PME 851-Culture, Curriculum and Pedagogy

Module 1-Part 1:

Building a Community of Inquiry

Here are my results from the World Abroad quizzes:

  • International Skills & IQ-96%
  • International Experience-100%
  • Preparation for the International Job Search-96%

I think I should probably add a disclaimer to my answers. I am married to my husband who is in the military and I have an eleven year old son. Since the responses did not allow for me to write that I have additional responsibilities that would not allow me to take a job in a country other than the one I am in. In others words, I answered the questions as if I were an unmarried person without a child. I did in fact, pick up and leave Canada alone after university to teach English in Prague, Czech Republic for 18 months. I am now living in Kyiv, Ukraine.

One issue I thought about when teaching internationally, or really in any new community, is getting to know your surroundings. For example, when I taught in Prague, my student asked me for the name of these “terrible birds, with the terrible song.” I told him I needed more information, and could not answer his question. When he looked it up, I was surprised to see he meant pigeons. I would not think a pigeon has a terrible song, but since he mentioned them, I started to see pigeons everywhere. How could I not have noticed? I suppose that it is just so overwhelming to be in a new place, somethings get filtered out. A more serious mistake I once made was when I was teaching in an Indigenous Community. I was reading my students a story about a fair, and I asked if they had a fair in their community. One student told me “we are too rank to have a fair.” I didn’t quite know how to respond. I was new to the community and I should have found that information out before planning my questions. I was able to redirect my questions to asking them to tell me what sort of celebrations or fun activities happen here in the summer. The students were able to tell me about the round dances, pow wows and feasts that took place. I can be difficult to teach when you are new, as you are often learning more that your students. At my first in-school pow wow, the female teachers were told we had to wear long skirts or dresses. When waiting for the festivities to start, our Principal told us to sit with our class. I sat with my legs straight out in a long, fitted skirt. An Elder approached me and told me I wasn’t sitting like a lady. I was crushed. I was trying my best to fit in, to follow protocol and apparently I had failed at sitting correctly. That memory is hard to shake. I have since learned that women are expected to sit with their legs curled to the side. All of these cultural experiences I had however, were a real bonding experience for me and my students. They felt proud to be able to teach me how to behave, how to smudge, and educated me on many of the protocols.

Another aspect that took me a while to get accustomed to was how unfriendly people were in the Czech Republic in 1997-1998, and how unfriendly people are here in Ukraine. It is only when you get to know them, in both cases, that people are warm, friendly and helpful. In Prague, some people were down right hostile. I was often mistaken for a local, and when someone would ask me for the time or directions and I attempted to answer, they would sigh, get angry or quickly walk away. Here in Ukraine when I am asked for directions and try to help, they often apologize to me! I am in their country and they feel badly that they don’t speak English. I try to go out of my way to help if possible, because of the guilt I feel for not speaking Ukrainian/Russian. I did try to learn Ukrainian, but unfortunately I didn’t make much progress beyond greetings, and ordering food and drinks. I took lessons with my husband and solo lessons, but due to the legacy of Russian being spoken, it is especially hard to pick up any Ukrainian on the street. If you speak Ukrainian to someone, they likely will switch to Ukrainian, but not always. In Western Ukraine, Ukrainian is much more prevalent that in Kyiv or other regions of Ukraine. My students in both places, have gone out of their way to bring me treats, to help me get opera tickets, to invite me to special events and bring me flowers.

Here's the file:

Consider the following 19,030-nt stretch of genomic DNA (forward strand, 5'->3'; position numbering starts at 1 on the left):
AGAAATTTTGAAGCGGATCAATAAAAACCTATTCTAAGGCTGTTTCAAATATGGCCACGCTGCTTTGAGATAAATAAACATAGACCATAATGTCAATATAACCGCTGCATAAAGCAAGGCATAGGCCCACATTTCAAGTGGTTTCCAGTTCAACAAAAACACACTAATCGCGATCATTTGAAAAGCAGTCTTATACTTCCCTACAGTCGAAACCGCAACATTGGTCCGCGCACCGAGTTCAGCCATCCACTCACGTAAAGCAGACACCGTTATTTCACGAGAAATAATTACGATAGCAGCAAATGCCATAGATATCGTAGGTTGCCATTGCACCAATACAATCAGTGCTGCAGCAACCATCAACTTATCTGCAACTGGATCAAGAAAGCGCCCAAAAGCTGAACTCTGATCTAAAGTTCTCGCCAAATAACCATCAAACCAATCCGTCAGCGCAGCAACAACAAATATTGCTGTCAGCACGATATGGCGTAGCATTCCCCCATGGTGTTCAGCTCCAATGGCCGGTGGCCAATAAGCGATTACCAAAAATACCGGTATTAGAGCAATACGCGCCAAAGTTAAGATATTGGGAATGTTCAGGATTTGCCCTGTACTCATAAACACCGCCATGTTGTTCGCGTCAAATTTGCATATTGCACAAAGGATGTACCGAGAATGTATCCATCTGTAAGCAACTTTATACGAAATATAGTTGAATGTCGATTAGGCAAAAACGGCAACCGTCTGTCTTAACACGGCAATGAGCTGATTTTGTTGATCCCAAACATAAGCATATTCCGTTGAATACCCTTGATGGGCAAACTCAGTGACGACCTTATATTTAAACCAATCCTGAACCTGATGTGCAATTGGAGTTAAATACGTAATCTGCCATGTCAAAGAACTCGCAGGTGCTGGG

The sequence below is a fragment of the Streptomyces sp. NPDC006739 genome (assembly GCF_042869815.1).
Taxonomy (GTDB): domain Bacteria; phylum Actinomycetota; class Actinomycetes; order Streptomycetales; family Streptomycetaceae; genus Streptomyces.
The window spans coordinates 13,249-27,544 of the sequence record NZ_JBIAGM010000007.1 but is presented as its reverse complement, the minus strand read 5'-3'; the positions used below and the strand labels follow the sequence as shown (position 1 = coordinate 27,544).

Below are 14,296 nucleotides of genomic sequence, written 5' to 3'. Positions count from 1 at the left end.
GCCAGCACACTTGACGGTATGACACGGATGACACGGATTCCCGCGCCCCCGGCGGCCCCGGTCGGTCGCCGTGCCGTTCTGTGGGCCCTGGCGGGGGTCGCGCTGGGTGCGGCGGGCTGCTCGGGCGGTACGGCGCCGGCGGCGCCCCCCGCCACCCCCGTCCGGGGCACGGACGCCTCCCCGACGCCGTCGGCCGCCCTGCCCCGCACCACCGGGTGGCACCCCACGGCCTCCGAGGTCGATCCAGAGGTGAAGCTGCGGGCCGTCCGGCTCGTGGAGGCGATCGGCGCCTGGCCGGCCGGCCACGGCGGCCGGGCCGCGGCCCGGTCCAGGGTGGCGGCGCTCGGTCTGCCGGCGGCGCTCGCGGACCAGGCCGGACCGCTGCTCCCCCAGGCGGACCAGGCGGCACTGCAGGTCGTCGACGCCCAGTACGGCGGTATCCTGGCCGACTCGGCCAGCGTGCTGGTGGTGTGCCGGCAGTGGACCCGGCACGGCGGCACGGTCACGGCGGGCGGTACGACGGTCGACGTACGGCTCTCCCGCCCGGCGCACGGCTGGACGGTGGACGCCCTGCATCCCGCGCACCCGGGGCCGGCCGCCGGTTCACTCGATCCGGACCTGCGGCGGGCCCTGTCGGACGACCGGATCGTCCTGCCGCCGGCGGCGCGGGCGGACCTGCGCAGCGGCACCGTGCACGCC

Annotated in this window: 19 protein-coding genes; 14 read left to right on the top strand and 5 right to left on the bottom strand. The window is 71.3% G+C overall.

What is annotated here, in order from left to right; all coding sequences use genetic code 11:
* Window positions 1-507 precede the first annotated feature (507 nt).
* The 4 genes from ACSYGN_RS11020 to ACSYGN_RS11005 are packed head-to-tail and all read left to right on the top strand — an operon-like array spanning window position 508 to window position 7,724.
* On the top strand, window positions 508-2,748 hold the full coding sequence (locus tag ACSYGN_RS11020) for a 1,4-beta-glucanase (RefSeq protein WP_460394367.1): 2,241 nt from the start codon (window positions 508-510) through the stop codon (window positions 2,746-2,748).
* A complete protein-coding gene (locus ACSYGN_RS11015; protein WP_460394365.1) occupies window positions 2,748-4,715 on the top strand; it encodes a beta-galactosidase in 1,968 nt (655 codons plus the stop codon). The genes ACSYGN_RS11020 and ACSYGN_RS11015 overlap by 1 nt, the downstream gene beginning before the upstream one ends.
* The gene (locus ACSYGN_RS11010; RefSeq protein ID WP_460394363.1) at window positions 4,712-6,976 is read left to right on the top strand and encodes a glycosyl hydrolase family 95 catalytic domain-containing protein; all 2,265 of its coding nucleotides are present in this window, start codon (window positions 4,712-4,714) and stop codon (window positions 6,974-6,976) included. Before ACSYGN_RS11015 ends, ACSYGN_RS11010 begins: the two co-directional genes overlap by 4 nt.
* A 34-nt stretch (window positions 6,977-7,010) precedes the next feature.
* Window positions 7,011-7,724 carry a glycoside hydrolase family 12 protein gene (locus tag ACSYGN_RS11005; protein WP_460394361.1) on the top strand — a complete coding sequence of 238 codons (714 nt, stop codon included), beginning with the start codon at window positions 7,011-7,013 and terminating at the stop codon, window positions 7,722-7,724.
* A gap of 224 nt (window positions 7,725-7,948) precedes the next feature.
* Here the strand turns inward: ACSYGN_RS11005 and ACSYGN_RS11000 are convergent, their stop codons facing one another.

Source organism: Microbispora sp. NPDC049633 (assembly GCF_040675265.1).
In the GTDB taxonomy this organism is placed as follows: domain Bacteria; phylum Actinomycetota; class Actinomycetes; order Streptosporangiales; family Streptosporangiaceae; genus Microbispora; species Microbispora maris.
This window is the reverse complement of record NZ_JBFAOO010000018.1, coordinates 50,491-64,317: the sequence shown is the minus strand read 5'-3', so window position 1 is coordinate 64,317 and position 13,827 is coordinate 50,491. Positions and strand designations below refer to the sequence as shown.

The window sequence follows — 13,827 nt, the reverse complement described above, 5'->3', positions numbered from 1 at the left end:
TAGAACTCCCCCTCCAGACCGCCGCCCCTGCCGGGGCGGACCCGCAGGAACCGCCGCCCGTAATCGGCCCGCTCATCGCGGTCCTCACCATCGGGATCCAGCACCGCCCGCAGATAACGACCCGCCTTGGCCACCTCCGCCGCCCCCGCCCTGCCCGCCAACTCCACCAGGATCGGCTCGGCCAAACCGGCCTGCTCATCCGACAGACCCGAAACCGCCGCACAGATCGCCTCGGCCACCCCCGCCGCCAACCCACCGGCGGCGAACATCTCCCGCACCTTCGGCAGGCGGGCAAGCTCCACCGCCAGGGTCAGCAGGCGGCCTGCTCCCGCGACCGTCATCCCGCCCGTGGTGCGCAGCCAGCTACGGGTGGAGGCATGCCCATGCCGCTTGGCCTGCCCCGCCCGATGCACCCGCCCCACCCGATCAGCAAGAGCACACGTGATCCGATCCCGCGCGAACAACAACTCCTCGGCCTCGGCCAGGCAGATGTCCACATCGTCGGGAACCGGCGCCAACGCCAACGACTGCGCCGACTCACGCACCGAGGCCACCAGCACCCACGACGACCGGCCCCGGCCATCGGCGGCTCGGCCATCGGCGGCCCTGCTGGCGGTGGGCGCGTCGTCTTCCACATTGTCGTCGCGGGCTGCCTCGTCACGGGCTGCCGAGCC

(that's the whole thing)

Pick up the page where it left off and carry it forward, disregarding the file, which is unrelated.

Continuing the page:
Module 1-Part 2:

When I was in university, I knew I want to teach English overseas, so I had to make a choice, either stay in Canada and get my teaching degree, or leave after my B.A. and wait to take my education degree when I came back. I decided I was ready for adventure and I starting looking into Japan and Korea. When I decided on Japan, they didn’t need me to start until June, and I had graduated in January. I was working at a restaurant all through my university years, and I could not handle working there full time until I had to leave. So, I started doing some research into Korea and I found a position, but they wanted me to send them my actual passport. That wasn’t going to work for me, so at try number three, I decided on Prague. I didn’t know much about Prague, but from what I had read and from people I had talked to, it sounded interesting. I moved in February and my life became a whirlwind. I booked a month long rental with an accommodation service, so I could get my bearings and figure out where I should stay after the first month. The accommodation service asked if I could work for them on weekends to help out with the English correspondence. I took that job as well as teaching full time at an English school. My schedule was from 8:00 A.M. to 8:00 P.M. with the middle of the day free. It was a long day, but perfect for sightseeing in the middle of the day and still time for the after work drink with colleagues and students. This experience was exactly what I was looking for. I met friends from around the world, I got to teach the Prague Castle Administration staff and the meetings were held inside the castle, which is gorgeous and an amazing place to visit. I got to teach at private companies, I taught adults, children, intensive, individual lessons and summer group lessons. I fell in love with teaching, I honed my teaching skills, and knew for certain that I wanted to be a teacher. I gained independence, I traveled to a variety of new countries in Europe, I tried learning Czech, which was difficult, so I switched to German, as we were offered free lessons at school. I will never forget that experience and I always think about Prague and the Czech Republic fondly. I have since visited, and it has changed immensely. I used to think it was packed with tourists when I lived there. That was nothing compared to the wall of visitors that was there when I visited with my family. I used to be able to walk though Old Town Square in the morning on my way to work and be one of the only people there, now it is difficult to walk anywhere in the centre alone. On my last night, my friends and colleagues took me to the Charles Bridge, we had champagne, and my friend played her accordion for me, and we had a picnic. when I visited last year, it was difficult to stop on the bridge anywhere without people walking into you. I am so thankful for the time I got to spend there.